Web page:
CONTAMINATION – PITY THE POOR PROPERTY OWNER (Newsletters Summer 1997, Winter 1996/97, Summer 1996)
We propose a patron saint for property owners: they too deserve a special place in the hereafter (preferably as tenants). The last six years have been particularly unkind, but the storm clouds actually started to build in the 1970s when the North American continent’s attention started to shift from economic growth to environmental issues. Perhaps Love Canal was the catalyst: that rather inappropriately named area of New York, that captured world attention in 1978 when an unusually high incidence of birth defects were noted in infants born to parents living in a residential area built over a toxic waste dump. It was followed in 1979, with the partial meltdown at the Three Mile Island nuclear plant in Pennsylvania, which contaminated the atmosphere. In 1982 the Town of Times Beach, Missouri had to be abandoned because of widespread PCB contamination. It is a story which has echoes in Canada: most dramatically perhaps in the Hagersville, Ontario fire, started by a teen-age drinking party, which burnt through 13 million tires over a 17 day period. And then there is the Sydney Steel, Nova Scotia, tar ponds saga: lagoons of toxic waste that swallow money by the millions. Separate and unconnected events but which together conspire to increase the risk and cost of operating property ... and none of which have any relevance to this article other than as a preamble.
The Atlantic region is the oldest industrialised area in the country and we continually run into environmental challenges with the property we value and market for sale. Two issues face owners: environmental hazards posed by the materials utilised in the construction of their building; and problems arising out of the use of the property, or adjacent properties. This article first focuses on the former and attempts to provide you with a guide to potentially hazardous construction materials in the building you own, wish to own, finance or lease. Much of the information is stolen (a.k.a. research). It is usual to acknowledge sources at the end of the article in the expectation nobody will read them and attribute everything to the brilliance of the author. We are well aware that you are not that easily fooled, so would like to thank the following: The Appraisal Institute, The Counselors of Real Estate, The Royal Institution of Chartered Surveyors, The Appraisal Institute of Canada, The Globe and Mail, and the Federal and Nova Scotia governments (in their various guises). We especially thank Tyler Barkhouse, an environmental engineer with Jacques Whitford for pausing enroute to the Arctic, to review the following table.
As you would expect, there are no errors in this article, other than those inserted deliberately to ensure that you are alert. If you spot the latter, please let us know so that we can pass the information on to less vigilant readers. Thank you.
Click to view data on "Potential Presence of Hazardous Building Materials 1960-1996"
Hazardous Building Materials
Our matrix tabulates hazardous construction materials against the age of the building. Use it to determine if the object of your desire is likely to clutch such a viper to its bosom. We would emphasise that most so called "hazardous materials" do not pose a threat per se to the occupants of the building. So, if your office building contains asbestos, and virtually all do so, there is no necessity to panic … yet … We will describe the characteristics of each material, identify the circumstances where it does create a potential health hazard and, based on our own experience give you some idea of the cost of remediation or removal. We’ll also review its impact on the value of your property and (there is a silver lining to every cloud) show how you can use it to gain some tax relief.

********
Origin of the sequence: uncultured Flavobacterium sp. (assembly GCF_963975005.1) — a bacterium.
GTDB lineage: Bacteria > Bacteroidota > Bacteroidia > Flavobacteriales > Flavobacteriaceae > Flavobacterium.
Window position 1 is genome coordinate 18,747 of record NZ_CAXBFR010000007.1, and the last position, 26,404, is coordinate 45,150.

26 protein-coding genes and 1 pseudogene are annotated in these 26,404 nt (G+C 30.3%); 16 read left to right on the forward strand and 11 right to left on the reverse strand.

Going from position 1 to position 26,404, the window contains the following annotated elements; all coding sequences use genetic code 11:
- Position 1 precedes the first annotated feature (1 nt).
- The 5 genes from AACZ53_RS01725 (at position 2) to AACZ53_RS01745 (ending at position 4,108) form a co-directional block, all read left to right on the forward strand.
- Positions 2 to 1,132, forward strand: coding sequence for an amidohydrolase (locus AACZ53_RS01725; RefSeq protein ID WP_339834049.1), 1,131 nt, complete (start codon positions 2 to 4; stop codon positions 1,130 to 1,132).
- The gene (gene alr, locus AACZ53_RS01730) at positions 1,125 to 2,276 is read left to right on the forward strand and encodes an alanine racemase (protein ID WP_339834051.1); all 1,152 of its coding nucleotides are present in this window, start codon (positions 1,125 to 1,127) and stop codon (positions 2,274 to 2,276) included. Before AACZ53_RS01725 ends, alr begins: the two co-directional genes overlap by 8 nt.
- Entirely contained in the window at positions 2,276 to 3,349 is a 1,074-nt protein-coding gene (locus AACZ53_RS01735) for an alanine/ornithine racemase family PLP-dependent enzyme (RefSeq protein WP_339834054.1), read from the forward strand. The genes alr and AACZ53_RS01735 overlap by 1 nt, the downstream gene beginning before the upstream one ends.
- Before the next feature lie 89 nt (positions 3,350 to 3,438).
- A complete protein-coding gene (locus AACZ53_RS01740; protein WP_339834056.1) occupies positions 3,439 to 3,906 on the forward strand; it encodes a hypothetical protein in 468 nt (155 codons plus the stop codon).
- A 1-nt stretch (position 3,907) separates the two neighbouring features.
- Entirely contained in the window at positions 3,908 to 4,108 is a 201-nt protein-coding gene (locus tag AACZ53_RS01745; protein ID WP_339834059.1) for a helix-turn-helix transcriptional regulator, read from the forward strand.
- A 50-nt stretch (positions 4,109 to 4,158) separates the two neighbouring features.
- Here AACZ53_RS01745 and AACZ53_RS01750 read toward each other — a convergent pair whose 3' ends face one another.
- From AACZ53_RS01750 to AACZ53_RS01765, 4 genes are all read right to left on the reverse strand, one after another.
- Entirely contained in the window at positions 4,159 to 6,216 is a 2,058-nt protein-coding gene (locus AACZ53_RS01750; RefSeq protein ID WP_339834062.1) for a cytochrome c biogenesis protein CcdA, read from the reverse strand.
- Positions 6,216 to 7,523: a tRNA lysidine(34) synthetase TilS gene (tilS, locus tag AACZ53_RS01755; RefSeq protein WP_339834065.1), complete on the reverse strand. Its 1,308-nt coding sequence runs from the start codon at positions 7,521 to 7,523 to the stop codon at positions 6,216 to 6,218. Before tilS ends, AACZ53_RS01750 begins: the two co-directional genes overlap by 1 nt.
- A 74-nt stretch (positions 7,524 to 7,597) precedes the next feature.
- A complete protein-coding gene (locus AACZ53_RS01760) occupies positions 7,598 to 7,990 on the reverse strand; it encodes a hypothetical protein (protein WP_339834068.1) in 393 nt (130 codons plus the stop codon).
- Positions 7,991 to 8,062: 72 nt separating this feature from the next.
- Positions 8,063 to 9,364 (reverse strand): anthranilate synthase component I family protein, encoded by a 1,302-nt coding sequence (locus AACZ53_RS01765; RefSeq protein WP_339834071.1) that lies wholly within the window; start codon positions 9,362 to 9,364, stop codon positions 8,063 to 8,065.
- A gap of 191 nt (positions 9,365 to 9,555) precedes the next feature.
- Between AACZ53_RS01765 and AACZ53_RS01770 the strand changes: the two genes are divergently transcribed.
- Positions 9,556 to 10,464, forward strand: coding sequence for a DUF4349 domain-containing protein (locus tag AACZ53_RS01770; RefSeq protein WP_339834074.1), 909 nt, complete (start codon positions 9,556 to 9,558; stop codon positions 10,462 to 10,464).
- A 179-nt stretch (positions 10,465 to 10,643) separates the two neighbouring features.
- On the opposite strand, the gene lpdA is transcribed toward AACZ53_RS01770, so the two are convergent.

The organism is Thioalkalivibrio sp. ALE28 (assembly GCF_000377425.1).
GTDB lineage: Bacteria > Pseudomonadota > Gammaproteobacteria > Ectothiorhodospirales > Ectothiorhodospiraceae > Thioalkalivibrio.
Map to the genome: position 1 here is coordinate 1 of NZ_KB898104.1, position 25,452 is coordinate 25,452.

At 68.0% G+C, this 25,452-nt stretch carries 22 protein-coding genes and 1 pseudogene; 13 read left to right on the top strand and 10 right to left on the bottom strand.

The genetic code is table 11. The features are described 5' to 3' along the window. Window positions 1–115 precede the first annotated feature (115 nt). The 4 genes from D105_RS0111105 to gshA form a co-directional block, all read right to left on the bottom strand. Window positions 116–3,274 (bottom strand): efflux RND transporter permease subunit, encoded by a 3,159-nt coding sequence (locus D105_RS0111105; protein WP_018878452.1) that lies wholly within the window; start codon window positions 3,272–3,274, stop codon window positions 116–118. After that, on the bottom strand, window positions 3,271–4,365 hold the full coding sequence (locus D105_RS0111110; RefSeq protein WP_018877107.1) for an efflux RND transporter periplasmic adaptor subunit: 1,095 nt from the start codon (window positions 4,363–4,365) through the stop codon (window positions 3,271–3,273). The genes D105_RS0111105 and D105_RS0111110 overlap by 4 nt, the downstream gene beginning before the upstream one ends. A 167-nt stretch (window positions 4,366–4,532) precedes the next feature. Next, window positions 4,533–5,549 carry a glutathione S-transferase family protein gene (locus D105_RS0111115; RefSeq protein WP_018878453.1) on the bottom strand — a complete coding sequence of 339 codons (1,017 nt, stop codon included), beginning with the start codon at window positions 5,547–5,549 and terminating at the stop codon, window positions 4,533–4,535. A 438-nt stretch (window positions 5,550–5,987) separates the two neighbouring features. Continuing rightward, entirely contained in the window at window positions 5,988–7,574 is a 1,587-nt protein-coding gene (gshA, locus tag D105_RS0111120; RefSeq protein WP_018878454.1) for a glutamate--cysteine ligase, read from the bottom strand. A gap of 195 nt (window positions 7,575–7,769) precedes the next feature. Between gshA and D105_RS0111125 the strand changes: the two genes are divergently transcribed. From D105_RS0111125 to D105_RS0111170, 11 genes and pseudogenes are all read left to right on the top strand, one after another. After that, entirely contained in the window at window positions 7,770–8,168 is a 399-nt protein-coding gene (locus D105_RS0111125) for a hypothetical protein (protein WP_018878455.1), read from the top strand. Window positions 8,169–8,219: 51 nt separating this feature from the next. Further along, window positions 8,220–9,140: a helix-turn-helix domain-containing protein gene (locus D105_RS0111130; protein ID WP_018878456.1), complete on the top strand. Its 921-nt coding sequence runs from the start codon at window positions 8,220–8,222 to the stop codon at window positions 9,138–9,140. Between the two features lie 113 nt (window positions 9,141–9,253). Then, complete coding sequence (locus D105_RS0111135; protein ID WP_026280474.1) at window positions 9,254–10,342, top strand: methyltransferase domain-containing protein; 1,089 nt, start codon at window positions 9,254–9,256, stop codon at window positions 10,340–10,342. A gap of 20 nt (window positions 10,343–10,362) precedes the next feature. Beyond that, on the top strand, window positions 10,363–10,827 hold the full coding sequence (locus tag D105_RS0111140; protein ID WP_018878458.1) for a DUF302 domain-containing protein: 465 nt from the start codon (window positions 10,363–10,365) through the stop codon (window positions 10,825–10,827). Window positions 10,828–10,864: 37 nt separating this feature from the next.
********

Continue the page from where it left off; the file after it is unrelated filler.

Asbestos is ubiquitous: chances are you are probably breathing, standing on, beside or under it even as we speak. Asbestos is a general term used to describe a group of fibrous mineral silicates. There are six major types of asbestos: chrysotile (white asbestos), crocidolite (blue), amosite (brown), anthophyllite, tremolite and actinolite. About 95% of the asbestos-in-place is chrysotile, whose curly fibres tend not to be taken up by the lungs. Crocidolite has long, thin and straight fibres that penetrate narrow lung passages.
Asbestos is a health hazard only when it is inhaled. If the asbestos fibres are not released into the air, they cannot be inhaled and adverse health effects do not occur. (However, they are also a naturally occurring phenomena and are released by nature into the atmosphere. You breath in thousands of asbestos fibres each year). Inhalation of asbestos fibres can result in asbestosis, lung cancer and mesothelioma. Asbestosis limits the ability of the lung to expand and contract and in some cases interferes with the exchange of gases such as carbon dioxide and oxygen between the lungs and blood vessels. Its onset may be dependent on the duration and level of exposure to asbestos fibres, and can take between 2 to 20 years to develop. Lung cancer is an abnormal, uncontrolled growth of lung tissue. It can take up to 40 years to develop: smokers are 10 times as vulnerable as non-smokers. Mesothelioma is a rare form of cancer which effects the lining of the lung and/or abdominal cavities. Unlike asbestosis and lung cancer, there is no predicable relationship between severity and duration of exposure and it can occur after a short period of exposure. There is some evidence that crocidolite and amosite are more likely to cause it than chrysotile.